Looking at figure 2 below, we have split the last 17 years into 4 types of periods using the Organisation for Economic Co-operation and Development (“OECD”) Composite Leading indicator (“CLI”). The CLI has been designed to provide early signals of turning points in the business cycle and therefore tends to decrease in a few months before the economy starts to slow down or increase before the economy restarts. So, a strong decline in CLI tends to indicate a probable downturn in equity markets for example. In figure 1, we show that Quality and the WisdomTree approach4 to quality specifically do well in 3 of the 4 possible scenarios, delivering historical outperformance when the CLI decreases a lot, decreases a little but also increases a little. As such it is one of the most all-weather styles.

 

 Source: WisdomTree, Bloomberg. Period September 2002 to November 2019. Calculations are based on monthly returns in USD. The inception date for the WisdomTree Global Quality Dividend Growth Index is 16 October 20155.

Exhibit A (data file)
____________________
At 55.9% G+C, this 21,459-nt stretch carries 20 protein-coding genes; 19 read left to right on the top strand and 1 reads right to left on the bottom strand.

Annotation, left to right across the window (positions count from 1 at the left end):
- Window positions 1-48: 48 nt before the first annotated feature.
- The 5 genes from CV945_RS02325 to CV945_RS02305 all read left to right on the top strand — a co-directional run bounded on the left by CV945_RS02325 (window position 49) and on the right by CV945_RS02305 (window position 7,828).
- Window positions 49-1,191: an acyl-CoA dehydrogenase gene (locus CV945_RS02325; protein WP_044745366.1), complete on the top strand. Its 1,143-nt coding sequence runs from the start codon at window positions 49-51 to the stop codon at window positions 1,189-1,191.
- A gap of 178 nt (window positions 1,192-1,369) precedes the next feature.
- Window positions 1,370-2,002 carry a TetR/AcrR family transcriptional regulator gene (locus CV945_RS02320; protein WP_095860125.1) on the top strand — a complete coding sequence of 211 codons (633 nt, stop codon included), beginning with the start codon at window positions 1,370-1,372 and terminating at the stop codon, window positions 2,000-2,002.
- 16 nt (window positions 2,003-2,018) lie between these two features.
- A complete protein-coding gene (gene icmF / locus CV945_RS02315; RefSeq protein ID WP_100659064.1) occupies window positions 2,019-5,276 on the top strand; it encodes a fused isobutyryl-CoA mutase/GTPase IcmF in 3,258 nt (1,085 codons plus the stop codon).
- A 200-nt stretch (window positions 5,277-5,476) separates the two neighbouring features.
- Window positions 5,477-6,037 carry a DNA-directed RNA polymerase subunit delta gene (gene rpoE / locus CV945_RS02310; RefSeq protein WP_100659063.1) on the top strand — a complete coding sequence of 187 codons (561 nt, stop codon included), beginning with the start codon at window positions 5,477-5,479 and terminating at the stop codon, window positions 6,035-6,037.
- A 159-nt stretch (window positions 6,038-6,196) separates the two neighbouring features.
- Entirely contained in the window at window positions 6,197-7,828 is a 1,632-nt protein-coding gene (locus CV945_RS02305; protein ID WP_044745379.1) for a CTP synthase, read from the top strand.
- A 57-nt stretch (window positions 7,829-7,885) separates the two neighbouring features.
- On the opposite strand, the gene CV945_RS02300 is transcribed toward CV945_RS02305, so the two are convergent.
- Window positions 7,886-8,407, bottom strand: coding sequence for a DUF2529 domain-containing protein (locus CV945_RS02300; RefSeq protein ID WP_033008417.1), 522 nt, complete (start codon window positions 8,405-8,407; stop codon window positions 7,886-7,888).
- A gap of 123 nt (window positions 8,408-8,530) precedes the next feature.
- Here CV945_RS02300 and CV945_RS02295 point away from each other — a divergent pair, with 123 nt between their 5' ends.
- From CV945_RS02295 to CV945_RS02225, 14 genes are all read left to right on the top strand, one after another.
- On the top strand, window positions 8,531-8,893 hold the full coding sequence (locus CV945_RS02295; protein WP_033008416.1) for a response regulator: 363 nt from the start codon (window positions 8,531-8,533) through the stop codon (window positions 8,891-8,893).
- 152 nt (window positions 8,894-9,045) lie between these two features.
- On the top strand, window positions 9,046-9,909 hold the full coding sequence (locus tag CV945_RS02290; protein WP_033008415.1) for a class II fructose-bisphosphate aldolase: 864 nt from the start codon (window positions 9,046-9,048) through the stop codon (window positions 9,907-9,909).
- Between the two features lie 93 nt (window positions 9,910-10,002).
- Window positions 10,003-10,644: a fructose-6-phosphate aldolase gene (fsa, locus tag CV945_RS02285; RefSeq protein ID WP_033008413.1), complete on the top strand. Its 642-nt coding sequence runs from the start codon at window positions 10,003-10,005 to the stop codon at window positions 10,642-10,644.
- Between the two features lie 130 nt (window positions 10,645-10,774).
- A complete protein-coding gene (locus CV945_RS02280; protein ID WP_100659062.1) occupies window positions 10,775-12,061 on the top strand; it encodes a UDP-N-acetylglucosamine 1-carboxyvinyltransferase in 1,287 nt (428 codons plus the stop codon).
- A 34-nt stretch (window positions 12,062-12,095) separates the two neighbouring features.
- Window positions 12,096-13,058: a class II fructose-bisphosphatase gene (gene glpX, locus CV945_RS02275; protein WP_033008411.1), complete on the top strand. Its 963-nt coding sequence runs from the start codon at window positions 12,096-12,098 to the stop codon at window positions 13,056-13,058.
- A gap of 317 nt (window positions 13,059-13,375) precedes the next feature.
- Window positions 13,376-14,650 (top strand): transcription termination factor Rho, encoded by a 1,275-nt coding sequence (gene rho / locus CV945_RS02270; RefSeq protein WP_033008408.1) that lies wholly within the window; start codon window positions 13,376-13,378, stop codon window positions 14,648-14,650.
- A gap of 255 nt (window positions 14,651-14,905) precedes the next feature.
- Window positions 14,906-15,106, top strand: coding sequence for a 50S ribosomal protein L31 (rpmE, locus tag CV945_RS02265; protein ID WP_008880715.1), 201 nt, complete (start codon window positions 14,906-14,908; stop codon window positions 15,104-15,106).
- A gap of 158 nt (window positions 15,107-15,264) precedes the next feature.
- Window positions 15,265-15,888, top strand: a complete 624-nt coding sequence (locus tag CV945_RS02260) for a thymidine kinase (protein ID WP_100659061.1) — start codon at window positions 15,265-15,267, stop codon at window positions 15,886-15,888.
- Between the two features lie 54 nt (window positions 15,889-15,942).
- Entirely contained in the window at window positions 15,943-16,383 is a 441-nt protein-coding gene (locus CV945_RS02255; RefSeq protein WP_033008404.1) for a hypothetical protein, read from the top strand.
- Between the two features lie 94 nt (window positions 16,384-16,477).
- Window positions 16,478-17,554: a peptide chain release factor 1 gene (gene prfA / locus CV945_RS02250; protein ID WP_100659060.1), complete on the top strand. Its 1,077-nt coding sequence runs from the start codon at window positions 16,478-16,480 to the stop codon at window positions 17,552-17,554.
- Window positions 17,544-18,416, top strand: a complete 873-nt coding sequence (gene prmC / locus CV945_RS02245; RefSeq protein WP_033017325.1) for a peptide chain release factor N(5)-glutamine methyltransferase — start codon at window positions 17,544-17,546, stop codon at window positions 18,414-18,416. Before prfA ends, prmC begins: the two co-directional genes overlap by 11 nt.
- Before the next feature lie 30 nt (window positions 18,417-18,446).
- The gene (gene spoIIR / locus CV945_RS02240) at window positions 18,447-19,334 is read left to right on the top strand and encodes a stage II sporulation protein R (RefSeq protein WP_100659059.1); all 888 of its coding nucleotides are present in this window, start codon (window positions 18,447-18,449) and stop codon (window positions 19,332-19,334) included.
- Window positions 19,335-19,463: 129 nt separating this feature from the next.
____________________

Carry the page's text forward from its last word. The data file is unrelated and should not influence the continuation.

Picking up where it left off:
You cannot invest directly in an index. Above numbers include backtested data. Historical performance is not an indication of future performance and any investments may go down in value.

 

WisdomTree’s approach to quality investing

 

Turning to our approach to quality investing, we believe that it’s important to not dilute the potential power of quality by trying to apply too many stock selection rules or complex weighting schemes. In our view, the key is to be as simple and broad-based as possible, while still focusing on companies with high return on equity and low debt – attributes that are commonly considered to be fundamental in quality investing.

 

The following general principles are used in creating our Quality Dividend Growth indices:
+ Companies must have dividend coverage ratios greater than 1.0x: Paying out more dividends than a company earnings is not sustainable, in our opinion.
+ The Indices comprise of companies with the best combined rank of quality and growth factors from this universe:
    Quality ranking 50%: This is split evenly between three-year average return on as-sets (ROA) and three-year average return on equity (ROE).